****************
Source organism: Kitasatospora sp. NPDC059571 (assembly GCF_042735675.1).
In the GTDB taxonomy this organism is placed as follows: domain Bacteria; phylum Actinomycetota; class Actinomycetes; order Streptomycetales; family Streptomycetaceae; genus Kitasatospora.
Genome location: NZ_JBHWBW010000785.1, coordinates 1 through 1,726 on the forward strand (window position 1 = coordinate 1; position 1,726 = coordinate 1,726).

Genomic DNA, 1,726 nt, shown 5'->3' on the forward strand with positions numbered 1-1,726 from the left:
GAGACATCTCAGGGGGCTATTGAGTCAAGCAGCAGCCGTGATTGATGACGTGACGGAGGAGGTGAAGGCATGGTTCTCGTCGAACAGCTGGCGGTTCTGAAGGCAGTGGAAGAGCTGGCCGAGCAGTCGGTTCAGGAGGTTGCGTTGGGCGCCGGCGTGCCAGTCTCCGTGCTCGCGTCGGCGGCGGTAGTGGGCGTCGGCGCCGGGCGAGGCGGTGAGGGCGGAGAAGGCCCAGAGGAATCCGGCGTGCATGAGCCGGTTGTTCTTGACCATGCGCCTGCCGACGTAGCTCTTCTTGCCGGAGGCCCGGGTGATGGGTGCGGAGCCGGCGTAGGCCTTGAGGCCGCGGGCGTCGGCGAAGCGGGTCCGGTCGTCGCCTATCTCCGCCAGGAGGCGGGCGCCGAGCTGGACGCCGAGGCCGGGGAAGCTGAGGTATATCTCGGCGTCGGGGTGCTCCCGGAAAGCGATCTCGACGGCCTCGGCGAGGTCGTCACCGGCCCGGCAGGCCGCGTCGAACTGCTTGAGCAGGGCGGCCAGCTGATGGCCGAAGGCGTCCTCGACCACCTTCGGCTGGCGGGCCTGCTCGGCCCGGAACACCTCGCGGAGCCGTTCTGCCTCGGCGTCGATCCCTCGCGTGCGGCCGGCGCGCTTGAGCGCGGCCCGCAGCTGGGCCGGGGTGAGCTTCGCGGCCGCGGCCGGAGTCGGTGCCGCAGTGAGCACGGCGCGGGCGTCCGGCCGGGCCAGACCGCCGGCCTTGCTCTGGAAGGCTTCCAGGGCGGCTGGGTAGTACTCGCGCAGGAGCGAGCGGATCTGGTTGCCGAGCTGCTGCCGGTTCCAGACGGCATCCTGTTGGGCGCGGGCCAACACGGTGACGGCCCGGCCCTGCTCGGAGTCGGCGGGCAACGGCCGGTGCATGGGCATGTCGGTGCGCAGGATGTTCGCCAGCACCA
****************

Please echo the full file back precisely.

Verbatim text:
Source organism: Kitasatospora sp. NPDC059571 (assembly GCF_042735675.1).
In the GTDB taxonomy this organism is placed as follows: domain Bacteria; phylum Actinomycetota; class Actinomycetes; order Streptomycetales; family Streptomycetaceae; genus Kitasatospora.
Genome location: NZ_JBHWBW010000785.1, coordinates 1 through 1,726 on the forward strand (window position 1 = coordinate 1; position 1,726 = coordinate 1,726).

Genomic DNA, 1,726 nt, shown 5'->3' on the forward strand with positions numbered 1-1,726 from the left:
GAGACATCTCAGGGGGCTATTGAGTCAAGCAGCAGCCGTGATTGATGACGTGACGGAGGAGGTGAAGGCATGGTTCTCGTCGAACAGCTGGCGGTTCTGAAGGCAGTGGAAGAGCTGGCCGAGCAGTCGGTTCAGGAGGTTGCGTTGGGCGCCGGCGTGCCAGTCTCCGTGCTCGCGTCGGCGGCGGTAGTGGGCGTCGGCGCCGGGCGAGGCGGTGAGGGCGGAGAAGGCCCAGAGGAATCCGGCGTGCATGAGCCGGTTGTTCTTGACCATGCGCCTGCCGACGTAGCTCTTCTTGCCGGAGGCCCGGGTGATGGGTGCGGAGCCGGCGTAGGCCTTGAGGCCGCGGGCGTCGGCGAAGCGGGTCCGGTCGTCGCCTATCTCCGCCAGGAGGCGGGCGCCGAGCTGGACGCCGAGGCCGGGGAAGCTGAGGTATATCTCGGCGTCGGGGTGCTCCCGGAAAGCGATCTCGACGGCCTCGGCGAGGTCGTCACCGGCCCGGCAGGCCGCGTCGAACTGCTTGAGCAGGGCGGCCAGCTGATGGCCGAAGGCGTCCTCGACCACCTTCGGCTGGCGGGCCTGCTCGGCCCGGAACACCTCGCGGAGCCGTTCTGCCTCGGCGTCGATCCCTCGCGTGCGGCCGGCGCGCTTGAGCGCGGCCCGCAGCTGGGCCGGGGTGAGCTTCGCGGCCGCGGCCGGAGTCGGTGCCGCAGTGAGCACGGCGCGGGCGTCCGGCCGGGCCAGACCGCCGGCCTTGCTCTGGAAGGCTTCCAGGGCGGCTGGGTAGTACTCGCGCAGGAGCGAGCGGATCTGGTTGCCGAGCTGCTGCCGGTTCCAGACGGCATCCTGTTGGGCGCGGGCCAACACGGTGACGGCCCGGCCCTGCTCGGAGTCGGCGGGCAACGGCCGGTGCATGGGCATGTCGGTGCGCAGGATGTTCGCCAGCACCA